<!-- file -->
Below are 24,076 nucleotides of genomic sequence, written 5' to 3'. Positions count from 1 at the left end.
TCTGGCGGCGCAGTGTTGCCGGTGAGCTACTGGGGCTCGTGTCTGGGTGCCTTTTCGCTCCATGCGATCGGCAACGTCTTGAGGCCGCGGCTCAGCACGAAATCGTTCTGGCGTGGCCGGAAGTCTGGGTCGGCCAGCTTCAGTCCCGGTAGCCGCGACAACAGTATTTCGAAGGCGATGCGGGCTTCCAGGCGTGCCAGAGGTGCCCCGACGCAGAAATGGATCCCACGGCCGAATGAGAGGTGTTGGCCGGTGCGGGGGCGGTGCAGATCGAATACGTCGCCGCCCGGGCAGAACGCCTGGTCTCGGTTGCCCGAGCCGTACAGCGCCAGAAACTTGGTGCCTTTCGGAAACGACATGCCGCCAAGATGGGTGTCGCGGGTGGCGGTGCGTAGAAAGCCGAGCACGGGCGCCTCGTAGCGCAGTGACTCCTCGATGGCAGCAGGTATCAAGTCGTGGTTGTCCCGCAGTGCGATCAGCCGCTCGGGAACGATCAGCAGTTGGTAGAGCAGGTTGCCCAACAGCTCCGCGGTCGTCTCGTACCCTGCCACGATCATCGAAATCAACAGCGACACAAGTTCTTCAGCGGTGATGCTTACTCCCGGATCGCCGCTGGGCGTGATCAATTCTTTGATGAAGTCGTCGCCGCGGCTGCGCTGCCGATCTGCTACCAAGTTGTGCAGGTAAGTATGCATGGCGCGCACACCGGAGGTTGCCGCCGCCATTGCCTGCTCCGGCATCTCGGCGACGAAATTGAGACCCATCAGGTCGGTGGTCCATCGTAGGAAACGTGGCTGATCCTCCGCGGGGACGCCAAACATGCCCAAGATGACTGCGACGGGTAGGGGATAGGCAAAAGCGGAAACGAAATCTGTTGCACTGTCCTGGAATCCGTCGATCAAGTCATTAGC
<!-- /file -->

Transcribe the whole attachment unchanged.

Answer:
Below are 24,076 nucleotides of genomic sequence, written 5' to 3'. Positions count from 1 at the left end.
TCTGGCGGCGCAGTGTTGCCGGTGAGCTACTGGGGCTCGTGTCTGGGTGCCTTTTCGCTCCATGCGATCGGCAACGTCTTGAGGCCGCGGCTCAGCACGAAATCGTTCTGGCGTGGCCGGAAGTCTGGGTCGGCCAGCTTCAGTCCCGGTAGCCGCGACAACAGTATTTCGAAGGCGATGCGGGCTTCCAGGCGTGCCAGAGGTGCCCCGACGCAGAAATGGATCCCACGGCCGAATGAGAGGTGTTGGCCGGTGCGGGGGCGGTGCAGATCGAATACGTCGCCGCCCGGGCAGAACGCCTGGTCTCGGTTGCCCGAGCCGTACAGCGCCAGAAACTTGGTGCCTTTCGGAAACGACATGCCGCCAAGATGGGTGTCGCGGGTGGCGGTGCGTAGAAAGCCGAGCACGGGCGCCTCGTAGCGCAGTGACTCCTCGATGGCAGCAGGTATCAAGTCGTGGTTGTCCCGCAGTGCGATCAGCCGCTCGGGAACGATCAGCAGTTGGTAGAGCAGGTTGCCCAACAGCTCCGCGGTCGTCTCGTACCCTGCCACGATCATCGAAATCAACAGCGACACAAGTTCTTCAGCGGTGATGCTTACTCCCGGATCGCCGCTGGGCGTGATCAATTCTTTGATGAAGTCGTCGCCGCGGCTGCGCTGCCGATCTGCTACCAAGTTGTGCAGGTAAGTATGCATGGCGCGCACACCGGAGGTTGCCGCCGCCATTGCCTGCTCCGGCATCTCGGCGACGAAATTGAGACCCATCAGGTCGGTGGTCCATCGTAGGAAACGTGGCTGATCCTCCGCGGGGACGCCAAACATGCCCAAGATGACTGCGACGGGTAGGGGATAGGCAAAAGCGGAAACGAAATCTGTTGCACTGTCCTGGAATCCGTCGATCAAGTCATTAGC